When Oxford’s varsity football players take the field against the Clarkston Wolves on Friday, Sept. 22, they’ll be doing more than just racking up yards, making tackles and putting points on the board.
The Wildcats will be honoring all the brave, selfless men and women of the U.S. Armed Forces by wearing special blue-and-gold camouflage jerseys bearing the names of servicepeople, both past and present. Game time is 7 p.m.
It’s all part of a fund-raiser for Miracle Quilts, a local nonprofit group started by Addison resident Carole Carroll.
Founded in 2009, Miracle Quilts makes quilts for troops wounded on the battlefield, veterans who are hospitalized or fighting illnesses, veterans in retirement homes, and the children of veterans and active-duty personnel.
These quilts, which provide warmth, comfort and hope to those facing difficult times, are both hand-delivered and mailed all over Michigan, across the country and overseas to hospitals in Germany and Afghanistan.
“Some of the men cry,” Carroll said. “First, they’ll ask me if these quilts are for sale and I’ll say, ‘No, they’re a gift to you for your service to our country,’ and they just tear up. They can’t believe a complete stranger comes in and gives them a beautiful quilt.”
Miracle Quilts is named for Private First Class Joseph Miracle, a 2003 Brandon High School graduate who was killed by enemy fire in Afghanistan on July 5, 2007.
Carroll estimated the group has made “close to 5,000” quilts over the last eight years. Last year alone, Miracle Quilts sewed more than 850 quilts.
“I’m so busy with this,” she said. “I’m spending like 60 (to) 70 hours a week on this . . . My only problem is there’s just not enough hours in the day.”
Quilters in 11 states, including Michigan, contribute their time and talents to Miracle Quilts.
“I know in Michigan, we have over 100,” Carroll noted. “We do quality work. I’m real pleased with what comes out of this group.”
Making and mailing all these quilts isn’t cheap.
According to Carroll, the average twin-size quilt requires about $100 to $150 in materials.
“Cotton, in the past three to four years, has gone up like 75 percent,” she said. “Stuff that I used to get for $2.99 a yard is now like $10, $11, $12 a yard.”
Fortunately, Carroll knows where to find deals and how to work every conceivable angle, from coupons to buying wholesale.
“I have a Ph.D in shopping,” she joked.
On top of materials, there’s shipping costs.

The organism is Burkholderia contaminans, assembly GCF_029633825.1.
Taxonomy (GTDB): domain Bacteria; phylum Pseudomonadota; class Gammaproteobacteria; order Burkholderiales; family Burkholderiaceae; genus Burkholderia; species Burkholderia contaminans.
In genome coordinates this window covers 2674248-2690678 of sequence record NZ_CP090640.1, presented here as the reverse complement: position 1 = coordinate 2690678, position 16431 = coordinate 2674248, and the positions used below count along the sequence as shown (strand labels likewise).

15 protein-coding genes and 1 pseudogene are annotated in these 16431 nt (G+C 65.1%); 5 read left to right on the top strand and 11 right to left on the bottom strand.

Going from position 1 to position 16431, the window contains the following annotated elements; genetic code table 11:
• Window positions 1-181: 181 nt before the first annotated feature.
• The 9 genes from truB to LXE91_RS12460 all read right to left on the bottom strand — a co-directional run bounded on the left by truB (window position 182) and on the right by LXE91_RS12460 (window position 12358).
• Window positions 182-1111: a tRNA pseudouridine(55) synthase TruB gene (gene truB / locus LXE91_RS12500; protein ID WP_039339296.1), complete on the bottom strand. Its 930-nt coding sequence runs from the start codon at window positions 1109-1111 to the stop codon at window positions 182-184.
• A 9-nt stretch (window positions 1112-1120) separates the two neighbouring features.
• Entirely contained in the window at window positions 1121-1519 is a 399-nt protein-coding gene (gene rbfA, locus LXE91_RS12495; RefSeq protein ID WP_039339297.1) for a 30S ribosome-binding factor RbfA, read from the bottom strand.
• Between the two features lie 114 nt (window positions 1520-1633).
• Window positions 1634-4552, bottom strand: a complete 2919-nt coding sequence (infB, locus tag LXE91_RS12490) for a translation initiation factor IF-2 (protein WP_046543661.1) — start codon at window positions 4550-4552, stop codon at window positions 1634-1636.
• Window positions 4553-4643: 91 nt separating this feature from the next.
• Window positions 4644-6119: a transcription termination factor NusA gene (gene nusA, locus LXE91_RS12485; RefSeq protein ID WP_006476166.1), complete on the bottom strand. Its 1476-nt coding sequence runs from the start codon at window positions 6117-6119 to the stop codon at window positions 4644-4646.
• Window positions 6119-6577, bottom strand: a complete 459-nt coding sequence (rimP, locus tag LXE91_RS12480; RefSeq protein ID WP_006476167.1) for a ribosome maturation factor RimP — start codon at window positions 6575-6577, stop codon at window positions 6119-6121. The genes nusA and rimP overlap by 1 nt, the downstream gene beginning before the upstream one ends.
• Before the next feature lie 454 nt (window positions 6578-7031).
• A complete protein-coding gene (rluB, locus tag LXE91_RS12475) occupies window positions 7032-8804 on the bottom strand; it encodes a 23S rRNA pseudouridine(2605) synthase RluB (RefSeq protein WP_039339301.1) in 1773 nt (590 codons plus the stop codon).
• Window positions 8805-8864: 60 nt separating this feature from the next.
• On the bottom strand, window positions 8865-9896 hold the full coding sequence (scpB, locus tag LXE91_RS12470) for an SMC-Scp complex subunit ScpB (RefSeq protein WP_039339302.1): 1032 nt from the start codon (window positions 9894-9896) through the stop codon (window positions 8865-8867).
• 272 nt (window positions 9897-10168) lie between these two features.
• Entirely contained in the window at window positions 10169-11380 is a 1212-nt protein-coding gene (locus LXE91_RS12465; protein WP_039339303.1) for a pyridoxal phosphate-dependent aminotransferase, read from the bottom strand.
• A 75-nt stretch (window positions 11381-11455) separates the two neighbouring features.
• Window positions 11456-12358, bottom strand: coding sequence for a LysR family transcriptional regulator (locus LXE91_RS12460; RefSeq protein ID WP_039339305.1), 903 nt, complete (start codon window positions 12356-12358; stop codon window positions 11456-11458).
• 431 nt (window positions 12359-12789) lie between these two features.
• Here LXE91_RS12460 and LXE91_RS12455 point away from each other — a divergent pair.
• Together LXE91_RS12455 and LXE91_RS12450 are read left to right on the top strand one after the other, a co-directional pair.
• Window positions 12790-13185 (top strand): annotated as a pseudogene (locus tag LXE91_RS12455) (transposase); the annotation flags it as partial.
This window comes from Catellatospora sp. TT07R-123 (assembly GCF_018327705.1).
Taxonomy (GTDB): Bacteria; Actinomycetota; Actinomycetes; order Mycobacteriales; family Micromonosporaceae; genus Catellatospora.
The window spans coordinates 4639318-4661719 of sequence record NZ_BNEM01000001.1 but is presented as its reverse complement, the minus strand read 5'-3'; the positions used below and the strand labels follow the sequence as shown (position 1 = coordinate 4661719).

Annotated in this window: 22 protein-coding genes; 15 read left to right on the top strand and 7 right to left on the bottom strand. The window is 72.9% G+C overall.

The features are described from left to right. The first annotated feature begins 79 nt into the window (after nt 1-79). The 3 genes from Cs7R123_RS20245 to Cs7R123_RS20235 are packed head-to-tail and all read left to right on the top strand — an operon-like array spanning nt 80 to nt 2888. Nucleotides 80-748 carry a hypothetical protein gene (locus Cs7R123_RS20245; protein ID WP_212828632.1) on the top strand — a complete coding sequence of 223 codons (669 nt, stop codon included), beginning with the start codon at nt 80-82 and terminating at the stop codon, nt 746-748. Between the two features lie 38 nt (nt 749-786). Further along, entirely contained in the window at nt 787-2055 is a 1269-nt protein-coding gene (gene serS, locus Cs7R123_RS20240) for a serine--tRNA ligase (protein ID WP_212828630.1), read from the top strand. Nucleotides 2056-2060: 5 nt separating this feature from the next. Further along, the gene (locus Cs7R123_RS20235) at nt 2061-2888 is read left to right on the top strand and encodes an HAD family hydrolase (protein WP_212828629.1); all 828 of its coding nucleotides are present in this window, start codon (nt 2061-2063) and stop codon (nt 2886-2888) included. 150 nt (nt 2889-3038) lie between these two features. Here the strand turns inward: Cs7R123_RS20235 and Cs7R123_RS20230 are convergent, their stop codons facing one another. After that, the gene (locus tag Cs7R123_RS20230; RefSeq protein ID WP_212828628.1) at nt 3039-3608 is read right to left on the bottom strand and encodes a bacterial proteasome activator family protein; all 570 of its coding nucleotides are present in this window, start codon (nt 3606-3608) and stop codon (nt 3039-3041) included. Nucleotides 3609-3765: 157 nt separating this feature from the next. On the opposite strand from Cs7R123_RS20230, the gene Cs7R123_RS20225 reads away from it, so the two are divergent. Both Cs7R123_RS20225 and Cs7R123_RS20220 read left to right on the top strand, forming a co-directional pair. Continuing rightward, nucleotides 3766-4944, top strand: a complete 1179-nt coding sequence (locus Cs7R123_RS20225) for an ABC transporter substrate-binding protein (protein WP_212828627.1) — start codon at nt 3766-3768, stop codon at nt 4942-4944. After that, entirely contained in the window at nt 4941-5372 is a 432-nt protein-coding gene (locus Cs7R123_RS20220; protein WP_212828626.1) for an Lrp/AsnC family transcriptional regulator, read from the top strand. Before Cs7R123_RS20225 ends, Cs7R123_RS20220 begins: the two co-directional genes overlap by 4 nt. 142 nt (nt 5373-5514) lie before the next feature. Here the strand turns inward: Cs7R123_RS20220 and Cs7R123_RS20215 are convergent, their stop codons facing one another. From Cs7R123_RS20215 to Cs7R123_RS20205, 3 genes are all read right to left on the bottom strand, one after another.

“I just took 10 quilts to the Lake Orion Post Office to ship to Landstuhl, Germany and it came to like $65,” she said.
That’s where this football fund-raiser comes in.
All of the camouflage jerseys were purchased by players’ families and community members as a way to honor loved ones who either have served or are currently serving in the military.
The jerseys, made by Sports Addix based in Lowell, Michigan, cost $65 each and “$15 of that goes directly to Miracle Quilts,” according to Domonique Call, the fund-raiser’s organizer and wife of Assistant Varsity Football Coach Matt Call.
“It’s just the coolest charity,” she said. “Oxford football wants to give back and I thought what a great combination.”
Call is grateful to Sports Addix for keeping the cost of the jerseys “low,” so that “we could raise more money for the charity.”
In addition to jersey sales and t-shirt sales to fans, Oxford cheerleaders and dance team members will be rushing into the stands to collect donations from spectators between the first and second quarters, then again between the third and fourth quarters. These periods will be called “Miracle Minutes.”
“I’m hoping people will come out to the game and be ready to empty their pockets,” Call said.
Miracle Quilts will have a display set up at the game. Carroll plans to raffle off a quilt that night. The drawing will be held during halftime.
Following the game, Oxford players will go out onto the field and present their jerseys to the veterans, active-duty servicepeople or families they represented that night, according to Call.
Call became aware of Miracle Quilts through her husband’s late grandmother, Helen Call, who volunteered for the group for six or seven years and lived at Independence Village of Waterstone, a 145-unit retirement community in Oxford.
Miracle Quilts holds a work day at Independence Village (701 Market St.) on the second Saturday of the month from 10 a.m. to 3 p.m. Retirement community residents and volunteers from the outside gather to create colorful quilts.
“People want to do something, but they don’t necessarily know how to connect with a veteran. This is a way to share your warmth,” Carroll said.
On any given Saturday, Carroll said there are as many as 30 to 35 people just working away together like a well-oiled machine, “which is amazing.”
“It looks like a sweatshop when you come in,” she joked.
Miracle Quilts doesn’t put any restrictions on its quilters. They’re allowed to be as creative as they want. “We take any size, any shape, any color,” Carroll said.
For those folks who aren’t so handy with a needle and thread, don’t worry, there are other ways to lend a hand. “We have jobs for people that don’t sew. They can (iron). They can cut (material),” Carroll said.
Carroll is “very, very grateful” to Independence Village for allowing Miracle Quilts to work there. “I just can’t stress enough how wonderful they’ve been to me throughout the years,” she said. “They let me store stuff and they let us meet and they don’t charge me any rent.”
To contact Carroll, call (248) 321-8669 or send an e-mail to email@example.com.